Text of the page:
The days my daughter Cayla and my son Kurtis were born I found my home. They were and still are the centre of my being and when they were little that was where I trusted I belonged. Where I felt beyond comfortable. I was in my realm. I always wanted to be a Mom. I knew I would protect them as best as I had in me to the death. They have been, still are and will always be a part of me and the core of my being.

Growing up my Mom was very fond of the story of Ruth and it seemed she quoted a verse in particular often and in a very fond way.  I didn’t understand the impact it would it have on my life until the past few years.  And so I also associate this Blog series on our trip to Pero to what Ruth says in Ruth 1:16.

Ruth 1:16 (ISV) | In Context | Whole Chapter

16 But Ruth answered, “Stop urging me to abandon you and to turn back from following you. Because wherever you go, I’ll go. Wherever you live, I’ll live. Your people will be my people, and your God, my God.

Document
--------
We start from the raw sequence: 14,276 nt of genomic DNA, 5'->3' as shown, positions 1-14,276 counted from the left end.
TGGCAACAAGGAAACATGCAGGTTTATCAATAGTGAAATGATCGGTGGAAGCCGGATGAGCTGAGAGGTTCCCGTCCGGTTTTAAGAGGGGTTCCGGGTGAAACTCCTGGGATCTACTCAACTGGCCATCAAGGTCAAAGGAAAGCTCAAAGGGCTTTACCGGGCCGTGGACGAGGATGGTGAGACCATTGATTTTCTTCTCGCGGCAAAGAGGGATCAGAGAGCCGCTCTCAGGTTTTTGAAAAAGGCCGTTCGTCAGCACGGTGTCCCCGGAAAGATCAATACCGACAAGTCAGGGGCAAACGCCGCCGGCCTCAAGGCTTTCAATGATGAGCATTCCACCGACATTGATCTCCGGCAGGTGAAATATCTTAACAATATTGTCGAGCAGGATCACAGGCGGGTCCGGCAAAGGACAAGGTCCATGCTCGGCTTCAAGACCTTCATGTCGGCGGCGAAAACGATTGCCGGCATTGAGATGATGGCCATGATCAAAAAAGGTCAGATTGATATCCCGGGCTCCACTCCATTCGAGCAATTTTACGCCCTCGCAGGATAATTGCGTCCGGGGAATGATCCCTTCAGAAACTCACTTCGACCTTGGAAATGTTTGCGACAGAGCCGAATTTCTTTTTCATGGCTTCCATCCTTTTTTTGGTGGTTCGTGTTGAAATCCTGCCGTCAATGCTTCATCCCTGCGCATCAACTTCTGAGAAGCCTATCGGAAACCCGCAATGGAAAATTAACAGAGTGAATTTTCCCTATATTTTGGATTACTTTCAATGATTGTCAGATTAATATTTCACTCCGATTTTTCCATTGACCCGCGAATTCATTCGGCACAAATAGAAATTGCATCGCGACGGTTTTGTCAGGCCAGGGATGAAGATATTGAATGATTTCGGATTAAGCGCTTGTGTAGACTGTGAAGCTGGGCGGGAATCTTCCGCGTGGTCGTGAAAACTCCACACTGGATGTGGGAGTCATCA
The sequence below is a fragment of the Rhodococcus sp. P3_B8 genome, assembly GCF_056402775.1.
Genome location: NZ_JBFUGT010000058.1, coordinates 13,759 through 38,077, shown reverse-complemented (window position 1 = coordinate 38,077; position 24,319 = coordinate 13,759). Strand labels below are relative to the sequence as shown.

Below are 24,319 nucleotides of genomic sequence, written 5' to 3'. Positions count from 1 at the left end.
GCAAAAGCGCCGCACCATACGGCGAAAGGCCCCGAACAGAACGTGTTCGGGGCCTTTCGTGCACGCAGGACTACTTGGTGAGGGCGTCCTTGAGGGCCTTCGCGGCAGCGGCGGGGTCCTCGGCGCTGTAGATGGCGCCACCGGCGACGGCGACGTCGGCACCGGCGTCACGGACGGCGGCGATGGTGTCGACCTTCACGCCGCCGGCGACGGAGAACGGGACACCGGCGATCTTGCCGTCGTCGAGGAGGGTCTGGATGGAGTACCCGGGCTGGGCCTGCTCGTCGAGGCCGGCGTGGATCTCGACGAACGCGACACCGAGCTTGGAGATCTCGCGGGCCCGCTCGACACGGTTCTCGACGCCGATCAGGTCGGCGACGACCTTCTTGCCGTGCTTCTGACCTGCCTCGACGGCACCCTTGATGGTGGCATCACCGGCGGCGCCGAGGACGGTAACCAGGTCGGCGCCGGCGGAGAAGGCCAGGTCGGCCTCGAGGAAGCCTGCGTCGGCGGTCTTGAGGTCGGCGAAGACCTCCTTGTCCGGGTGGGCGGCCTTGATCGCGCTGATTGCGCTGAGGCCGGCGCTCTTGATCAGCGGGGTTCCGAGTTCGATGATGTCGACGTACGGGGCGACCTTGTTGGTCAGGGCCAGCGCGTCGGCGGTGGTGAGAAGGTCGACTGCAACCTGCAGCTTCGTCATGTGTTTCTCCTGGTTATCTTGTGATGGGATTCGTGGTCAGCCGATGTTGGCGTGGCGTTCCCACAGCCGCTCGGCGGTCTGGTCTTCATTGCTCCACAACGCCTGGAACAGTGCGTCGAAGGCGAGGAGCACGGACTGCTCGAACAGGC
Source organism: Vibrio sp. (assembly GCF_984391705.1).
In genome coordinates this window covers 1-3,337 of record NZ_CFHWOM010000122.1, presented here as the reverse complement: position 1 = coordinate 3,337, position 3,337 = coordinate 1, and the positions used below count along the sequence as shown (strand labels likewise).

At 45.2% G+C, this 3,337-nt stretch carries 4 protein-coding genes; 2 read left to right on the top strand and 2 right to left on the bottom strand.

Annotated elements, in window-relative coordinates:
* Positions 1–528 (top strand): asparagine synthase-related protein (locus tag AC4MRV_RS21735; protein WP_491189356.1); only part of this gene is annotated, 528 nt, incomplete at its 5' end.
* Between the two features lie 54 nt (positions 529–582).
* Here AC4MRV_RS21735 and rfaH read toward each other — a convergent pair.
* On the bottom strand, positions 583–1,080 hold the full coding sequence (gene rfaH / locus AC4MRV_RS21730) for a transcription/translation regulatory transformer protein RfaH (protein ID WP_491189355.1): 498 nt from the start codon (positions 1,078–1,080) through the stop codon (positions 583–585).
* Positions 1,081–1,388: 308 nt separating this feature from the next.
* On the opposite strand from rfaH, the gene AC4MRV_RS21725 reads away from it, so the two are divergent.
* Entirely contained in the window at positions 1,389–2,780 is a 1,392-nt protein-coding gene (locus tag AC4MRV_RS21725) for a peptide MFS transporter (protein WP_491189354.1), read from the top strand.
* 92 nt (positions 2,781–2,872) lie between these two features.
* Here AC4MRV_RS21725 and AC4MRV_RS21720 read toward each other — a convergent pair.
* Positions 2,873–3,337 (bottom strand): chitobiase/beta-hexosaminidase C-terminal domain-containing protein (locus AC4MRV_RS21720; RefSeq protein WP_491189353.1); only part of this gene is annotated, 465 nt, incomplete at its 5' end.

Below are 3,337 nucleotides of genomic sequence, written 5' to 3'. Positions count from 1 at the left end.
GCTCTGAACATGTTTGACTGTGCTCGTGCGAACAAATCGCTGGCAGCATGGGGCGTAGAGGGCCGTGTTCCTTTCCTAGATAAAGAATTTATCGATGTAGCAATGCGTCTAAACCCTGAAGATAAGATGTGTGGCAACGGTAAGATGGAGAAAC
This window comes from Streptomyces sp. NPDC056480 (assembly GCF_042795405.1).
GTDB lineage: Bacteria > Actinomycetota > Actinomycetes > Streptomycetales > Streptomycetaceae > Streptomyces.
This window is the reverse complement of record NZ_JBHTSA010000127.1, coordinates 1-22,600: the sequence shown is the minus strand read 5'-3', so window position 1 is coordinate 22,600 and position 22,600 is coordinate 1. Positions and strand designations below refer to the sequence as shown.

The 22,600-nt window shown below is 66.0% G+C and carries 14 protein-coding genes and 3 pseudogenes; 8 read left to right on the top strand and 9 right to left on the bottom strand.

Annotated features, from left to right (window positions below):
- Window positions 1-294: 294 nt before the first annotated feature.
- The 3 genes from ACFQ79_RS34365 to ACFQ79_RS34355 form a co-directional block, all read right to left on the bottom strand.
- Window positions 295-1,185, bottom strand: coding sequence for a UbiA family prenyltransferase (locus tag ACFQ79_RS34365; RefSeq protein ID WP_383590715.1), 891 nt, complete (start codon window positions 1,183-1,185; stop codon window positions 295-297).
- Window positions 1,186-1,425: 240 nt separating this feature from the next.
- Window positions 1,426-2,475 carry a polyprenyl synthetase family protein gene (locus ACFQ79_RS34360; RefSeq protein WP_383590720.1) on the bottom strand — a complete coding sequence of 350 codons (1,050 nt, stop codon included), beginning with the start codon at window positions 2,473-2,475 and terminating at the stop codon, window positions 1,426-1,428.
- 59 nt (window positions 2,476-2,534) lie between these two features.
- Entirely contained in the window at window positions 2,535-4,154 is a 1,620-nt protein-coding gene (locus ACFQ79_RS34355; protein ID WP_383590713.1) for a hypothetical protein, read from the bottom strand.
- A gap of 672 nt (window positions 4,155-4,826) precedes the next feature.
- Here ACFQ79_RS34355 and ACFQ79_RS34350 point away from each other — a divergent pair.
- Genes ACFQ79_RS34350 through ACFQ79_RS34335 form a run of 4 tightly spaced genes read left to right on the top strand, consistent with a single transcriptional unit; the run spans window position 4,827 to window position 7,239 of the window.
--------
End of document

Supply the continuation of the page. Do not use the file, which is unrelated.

Besides my children I have never trusted anyone so much in my entire life as I have my husband Steve.  Even early on in our relationship with the decisions I made, I felt he always had my best interest at heart.  I trust he will love and accept me, diabetes and all. Never once has he ever had to say to me “Trust Me.”.  My gut just says I should. One should never have to say “Trust me.” to make one believe they should.   Actions speak louder than words.

In our conversations in the past many years, aside from our trips, Steve has been to 42 countries.  A majority of them have been for pleasure, as well, some for business and missions.